Forgot your password?  

Resources for students & teachers

This eBook from the Gutenberg Project consists of approximately 343 pages of information about The Haunters & The Haunted.
was drowned, I pointed out to him the very spot; and by counting the trees in a particular direction which Desfontaines had specified to me, I went straight up to the tree, and I found his writing.  He (the Chevalier) told me also that the article of the Seven Psalms was true, and that on coming from confession that they had told each other their penance; and since then his brother has told me that it was quite true that at that hour he was writing his exercise, and he reproached himself for not having accompanied his brother.  As nearly a month passed by without my being able to do what Desfontaines had told me in regard to his brother, he appeared to me again twice before dinner at a country house whither I had gone to dine a league from hence.  I was very faint.  I told them not to mind me, that it was nothing, and that I should soon recover myself; and I went to a corner of the garden.  Desfontaines having appeared to me, reproached me for not having yet spoken to his brother, and again conversed with me for a quarter of an hour without answering any of my questions.

“As I was going in the morning to Notre-Dame de la Victoire, he appeared to me again, but for a shorter time, and pressed me always to speak to his brother, and left me, saying still, ‘Jusques, jusques,’ without choosing to reply to my questions.

“It is a remarkable thing that I always felt a pain in that part of my arm which he had held me by the first time, until I had spoken to his brother.  I was three days without being able to sleep, from the astonishment and agitation I felt.  At the end of the first conversation, I told M. de Varonville, my neighbour and schoolfellow, that Desfontaines had been drowned; that he himself had just appeared to me and told me so.  He went away and ran to the parents’ house to know if it was true; they had just received the news, but by a mistake he understood that it was the eldest.  He assured me that he had read the letter of Desfontaines, and he believed it; but I maintained always that it could not be, and that Desfontaines himself had appeared to me.  He returned, came back, and told me in tears that it was but too true.”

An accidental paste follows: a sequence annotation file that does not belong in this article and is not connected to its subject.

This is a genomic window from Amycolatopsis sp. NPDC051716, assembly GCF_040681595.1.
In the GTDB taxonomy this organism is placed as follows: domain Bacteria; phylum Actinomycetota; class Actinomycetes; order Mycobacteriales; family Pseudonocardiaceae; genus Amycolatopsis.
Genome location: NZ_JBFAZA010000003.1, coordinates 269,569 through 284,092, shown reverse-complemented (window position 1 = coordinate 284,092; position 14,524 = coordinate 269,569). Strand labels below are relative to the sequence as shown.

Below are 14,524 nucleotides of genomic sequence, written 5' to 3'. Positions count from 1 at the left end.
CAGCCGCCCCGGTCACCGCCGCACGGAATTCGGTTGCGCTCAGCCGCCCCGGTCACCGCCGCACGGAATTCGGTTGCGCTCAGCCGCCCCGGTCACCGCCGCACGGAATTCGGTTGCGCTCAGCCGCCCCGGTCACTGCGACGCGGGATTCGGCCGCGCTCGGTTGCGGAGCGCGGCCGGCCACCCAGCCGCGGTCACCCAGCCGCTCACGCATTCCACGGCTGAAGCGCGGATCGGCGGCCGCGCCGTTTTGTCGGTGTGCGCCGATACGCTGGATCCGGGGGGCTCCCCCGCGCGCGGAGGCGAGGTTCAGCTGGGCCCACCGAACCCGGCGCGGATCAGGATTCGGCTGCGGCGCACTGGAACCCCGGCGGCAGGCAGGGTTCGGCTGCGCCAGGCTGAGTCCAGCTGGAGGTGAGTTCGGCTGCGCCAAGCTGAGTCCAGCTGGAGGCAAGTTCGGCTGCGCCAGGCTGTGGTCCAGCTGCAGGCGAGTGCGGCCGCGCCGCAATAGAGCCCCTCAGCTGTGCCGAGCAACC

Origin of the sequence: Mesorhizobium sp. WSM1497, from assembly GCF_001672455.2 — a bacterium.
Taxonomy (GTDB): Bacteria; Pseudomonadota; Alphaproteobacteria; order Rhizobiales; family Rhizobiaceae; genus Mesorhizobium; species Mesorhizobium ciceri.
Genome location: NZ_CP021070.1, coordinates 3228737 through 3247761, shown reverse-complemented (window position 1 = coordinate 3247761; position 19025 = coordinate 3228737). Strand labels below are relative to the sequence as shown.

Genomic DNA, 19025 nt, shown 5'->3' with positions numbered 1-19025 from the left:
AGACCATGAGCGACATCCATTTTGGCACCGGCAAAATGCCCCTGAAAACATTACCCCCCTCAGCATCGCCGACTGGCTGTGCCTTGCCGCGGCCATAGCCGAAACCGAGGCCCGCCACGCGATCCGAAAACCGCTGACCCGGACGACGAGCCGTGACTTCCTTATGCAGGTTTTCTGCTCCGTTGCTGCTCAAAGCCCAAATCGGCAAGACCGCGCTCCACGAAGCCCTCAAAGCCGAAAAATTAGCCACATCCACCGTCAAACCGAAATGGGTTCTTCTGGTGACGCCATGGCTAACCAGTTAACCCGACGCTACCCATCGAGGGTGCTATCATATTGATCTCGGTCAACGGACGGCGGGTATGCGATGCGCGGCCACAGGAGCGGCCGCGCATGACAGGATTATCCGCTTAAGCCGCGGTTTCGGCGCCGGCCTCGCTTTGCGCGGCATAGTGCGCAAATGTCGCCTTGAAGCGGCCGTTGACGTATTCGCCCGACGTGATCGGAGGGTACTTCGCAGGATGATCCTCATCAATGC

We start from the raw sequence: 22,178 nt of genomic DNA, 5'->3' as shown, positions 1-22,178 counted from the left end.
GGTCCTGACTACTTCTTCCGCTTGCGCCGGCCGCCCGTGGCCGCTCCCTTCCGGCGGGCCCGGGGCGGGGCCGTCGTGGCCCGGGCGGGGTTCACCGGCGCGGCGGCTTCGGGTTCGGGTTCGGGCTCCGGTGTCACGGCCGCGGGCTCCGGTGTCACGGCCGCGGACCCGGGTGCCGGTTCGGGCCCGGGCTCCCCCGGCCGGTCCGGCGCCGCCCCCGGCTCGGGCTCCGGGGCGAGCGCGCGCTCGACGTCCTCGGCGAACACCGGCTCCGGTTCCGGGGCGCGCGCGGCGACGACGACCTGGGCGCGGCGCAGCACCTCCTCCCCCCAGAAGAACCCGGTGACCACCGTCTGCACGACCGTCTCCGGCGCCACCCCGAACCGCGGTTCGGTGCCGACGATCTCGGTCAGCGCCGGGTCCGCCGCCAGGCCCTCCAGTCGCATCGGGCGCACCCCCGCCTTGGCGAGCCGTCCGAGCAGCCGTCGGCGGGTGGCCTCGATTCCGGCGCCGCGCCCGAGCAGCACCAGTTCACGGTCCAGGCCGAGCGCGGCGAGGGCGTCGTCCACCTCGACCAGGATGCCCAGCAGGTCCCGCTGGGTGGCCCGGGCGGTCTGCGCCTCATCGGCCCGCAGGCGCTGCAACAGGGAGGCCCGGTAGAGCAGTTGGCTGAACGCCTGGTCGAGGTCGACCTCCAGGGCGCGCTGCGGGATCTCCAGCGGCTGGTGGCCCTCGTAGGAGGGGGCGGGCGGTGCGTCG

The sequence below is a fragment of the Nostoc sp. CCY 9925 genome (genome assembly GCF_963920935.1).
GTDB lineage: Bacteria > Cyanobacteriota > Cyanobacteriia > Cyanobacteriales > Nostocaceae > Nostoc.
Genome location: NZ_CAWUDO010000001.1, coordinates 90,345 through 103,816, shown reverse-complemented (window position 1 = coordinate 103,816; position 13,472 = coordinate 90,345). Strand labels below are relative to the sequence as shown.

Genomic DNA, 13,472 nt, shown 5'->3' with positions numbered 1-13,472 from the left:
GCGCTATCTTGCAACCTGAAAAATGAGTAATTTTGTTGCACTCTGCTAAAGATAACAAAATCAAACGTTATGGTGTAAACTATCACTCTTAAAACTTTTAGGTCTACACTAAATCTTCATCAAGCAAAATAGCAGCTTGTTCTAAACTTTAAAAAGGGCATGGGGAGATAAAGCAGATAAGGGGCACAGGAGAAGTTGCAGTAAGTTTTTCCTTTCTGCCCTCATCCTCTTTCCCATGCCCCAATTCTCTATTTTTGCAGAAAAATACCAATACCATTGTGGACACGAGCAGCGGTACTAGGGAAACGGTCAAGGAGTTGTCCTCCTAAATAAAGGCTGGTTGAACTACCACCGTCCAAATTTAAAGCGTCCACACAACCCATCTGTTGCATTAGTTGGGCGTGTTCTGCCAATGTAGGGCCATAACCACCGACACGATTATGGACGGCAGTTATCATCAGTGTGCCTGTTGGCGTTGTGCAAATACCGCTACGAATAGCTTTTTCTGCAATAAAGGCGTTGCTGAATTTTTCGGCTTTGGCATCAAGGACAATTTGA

XXXIV

THE MARQUIS DE RAMBOUILLET

“The Phantom World”

The Marquis de Rambouillet, eldest brother of the Duchess of Montauzier, and the Marquis de Precy, eldest son of the family of Nantouillet, both of them between twenty and thirty, were intimate friends, and went to the wars, as in France do all men of quality.  As they were conversing one day together on the subject of the other world, they promised each other that the first who died should come and bring the news to his companion.  At the end of three months the Marquis de Rambouillet set off for Flanders, where the war was then being carried on; and de Precy, detained by a high fever, remained at Paris.  Six weeks afterwards de Precy, at six in the morning, heard

Follow Us on Facebook